Chaos in Little Leaf Creek
Her new home in the country comes with an antiquated historical society, a sour-faced next-door neighbor, and a murder victim on her front lawn…
Cassie Alberta needs a fresh start. Leaving the big city to put her husband’s death behind her, she’s immediately charmed by the quaint little town of Little Leaf Creek, even though her first encounter with her neighbor’s dog and goats shows her that she has a lot to learn about country life. But her delight quickly turns to alarm when one of her first visitors is a dead body.
Shocked when she’s accused of the crime, Cassie partners with her reclusive ex-cop neighbor to find the real killer. And when two handsome locals grab her attention, she finds the simple life she had hoped for in the small town has just become a whole lot more complicated. As the suspect list grows and the attempts on her life increase, simply surviving may be an impossible feat.
Can Cassie catch the true culprit before her final address is jail?
Recipe included: Vanilla Cake
Chaos in Little Leaf Creek is the fast-paced first book in the Little Leaf Creek Cozy Mystery Series. If you like unexpected twists and turns, lively personalities, lovable animals and a never-ending list of suspicious characters, then you’ll love Cindy Bell’s heartwarming whodunnit.
Buy Chaos in Little Leaf Creek to start solving the murder today!
Release date: August 6, 2020
Publisher: Independently published
Print pages: 234
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Listen to a sample
Chaos in Little Leaf Creek
Cassie Alberta tucked a loose, brown curl back behind her ear and took a breath of the fresh air. Country air smelled different, and in some cases better. She had left behind the fumes of the city buses, but also the spice of the eclectic gathering of restaurants. In exchange she savored the scent of hay, mingled with the fertilizer it took to operate a farm. The farther into the small town she drove, the more the scents shifted. Fresh cut grass, the sweet scent of a local bakery, the heady aroma of sunbaked dirt on the side of the road. Summer was the worst time to move.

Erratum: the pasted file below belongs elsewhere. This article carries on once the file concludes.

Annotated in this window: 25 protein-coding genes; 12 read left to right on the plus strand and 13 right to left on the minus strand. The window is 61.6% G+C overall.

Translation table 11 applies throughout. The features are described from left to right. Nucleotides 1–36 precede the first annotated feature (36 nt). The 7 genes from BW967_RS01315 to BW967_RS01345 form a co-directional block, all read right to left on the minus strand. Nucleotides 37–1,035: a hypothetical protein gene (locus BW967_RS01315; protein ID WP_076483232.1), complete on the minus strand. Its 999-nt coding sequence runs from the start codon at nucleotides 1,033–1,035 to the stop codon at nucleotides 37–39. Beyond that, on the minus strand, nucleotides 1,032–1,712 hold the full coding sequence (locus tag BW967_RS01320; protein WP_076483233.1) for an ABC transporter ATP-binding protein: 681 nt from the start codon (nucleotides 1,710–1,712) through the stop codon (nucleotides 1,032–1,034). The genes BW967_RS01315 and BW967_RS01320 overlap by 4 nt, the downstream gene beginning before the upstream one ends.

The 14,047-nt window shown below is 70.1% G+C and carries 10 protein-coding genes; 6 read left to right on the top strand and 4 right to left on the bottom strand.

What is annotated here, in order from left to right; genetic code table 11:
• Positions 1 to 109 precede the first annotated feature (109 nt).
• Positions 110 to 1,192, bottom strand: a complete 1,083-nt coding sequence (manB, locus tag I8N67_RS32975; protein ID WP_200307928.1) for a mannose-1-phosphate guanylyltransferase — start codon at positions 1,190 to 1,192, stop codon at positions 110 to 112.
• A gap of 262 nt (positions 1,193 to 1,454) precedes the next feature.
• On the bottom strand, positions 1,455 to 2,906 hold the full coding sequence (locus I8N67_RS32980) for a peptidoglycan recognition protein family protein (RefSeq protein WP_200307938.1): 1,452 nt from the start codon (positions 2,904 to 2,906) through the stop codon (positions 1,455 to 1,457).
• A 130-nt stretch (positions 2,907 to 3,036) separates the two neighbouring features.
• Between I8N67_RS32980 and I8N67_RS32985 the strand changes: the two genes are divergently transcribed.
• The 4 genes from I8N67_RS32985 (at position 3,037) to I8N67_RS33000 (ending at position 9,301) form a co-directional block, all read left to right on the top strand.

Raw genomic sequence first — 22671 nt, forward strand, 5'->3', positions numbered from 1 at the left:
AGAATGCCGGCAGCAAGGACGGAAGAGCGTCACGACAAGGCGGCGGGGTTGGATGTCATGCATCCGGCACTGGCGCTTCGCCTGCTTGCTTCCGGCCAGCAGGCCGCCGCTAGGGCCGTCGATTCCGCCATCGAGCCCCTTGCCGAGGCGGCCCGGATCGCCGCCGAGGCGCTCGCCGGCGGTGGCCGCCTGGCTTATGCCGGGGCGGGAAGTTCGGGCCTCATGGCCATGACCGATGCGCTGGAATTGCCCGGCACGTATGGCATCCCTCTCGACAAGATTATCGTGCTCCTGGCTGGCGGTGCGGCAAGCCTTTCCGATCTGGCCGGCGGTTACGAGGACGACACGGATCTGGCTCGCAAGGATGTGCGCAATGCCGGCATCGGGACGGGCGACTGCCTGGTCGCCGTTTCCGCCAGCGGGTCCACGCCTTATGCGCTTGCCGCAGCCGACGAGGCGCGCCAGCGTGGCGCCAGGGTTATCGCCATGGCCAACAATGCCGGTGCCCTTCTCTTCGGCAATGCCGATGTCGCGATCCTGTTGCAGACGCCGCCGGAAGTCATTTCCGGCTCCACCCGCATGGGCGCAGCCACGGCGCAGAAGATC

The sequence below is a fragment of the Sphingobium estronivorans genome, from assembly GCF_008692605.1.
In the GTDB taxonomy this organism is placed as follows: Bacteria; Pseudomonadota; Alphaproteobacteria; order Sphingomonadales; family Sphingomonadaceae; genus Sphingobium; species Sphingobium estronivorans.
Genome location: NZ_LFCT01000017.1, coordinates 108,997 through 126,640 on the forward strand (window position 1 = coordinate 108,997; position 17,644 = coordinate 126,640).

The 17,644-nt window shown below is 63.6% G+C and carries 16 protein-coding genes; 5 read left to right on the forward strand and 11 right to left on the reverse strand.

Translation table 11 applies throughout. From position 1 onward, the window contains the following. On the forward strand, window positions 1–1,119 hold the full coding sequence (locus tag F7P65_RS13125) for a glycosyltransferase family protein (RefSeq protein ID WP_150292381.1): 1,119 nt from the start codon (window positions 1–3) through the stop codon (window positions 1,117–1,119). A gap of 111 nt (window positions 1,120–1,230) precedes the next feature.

Cassie had discovered this quickly when hefting the items she hadn’t wanted to put into the moving truck, into the trunk of her hatchback. Sweat trailed down the back of her neck, despite the cool air that blasted out of the vents in the dashboard.
Cassie’s dark green eyes drank in the sight of the quaint shops that she passed at little more than a crawl. An ice cream shop, complete with hand-painted windows, and multi-colored wrought iron outside seating. A library positioned exactly in the center of town, with a mural that spanned the length of the front of the building.
Children reading with thought bubbles above their heads, filled with fantastic scenes from their imaginations. It was the library that had drawn her attention in the first place.
Cassie had told the real estate agent a general idea of what she wanted from her new town. After many years living in a bustling city, she ached for the small town of her roots. But even the small town she had grown up in had transformed into something far different, with splashy buildings, and a highway that ran right through it. She described a picturesque place, quiet, with many small businesses, and a small population. She wanted a place she could call home, her real home. She’d spent so much time feeling like a transplant in her luxurious surroundings, and she hoped that moving to Little Leaf Creek would change that.
However, the looks from the people she passed sent a different message. The locals, mostly dressed in denim and t-shirts, sent odd looks in the direction of her hybrid car, and squinted through the windows at her unfamiliar face.
Cassie smiled at them.
They didn’t smile in return. But for a young girl that giggled as her mother tugged her into a shop.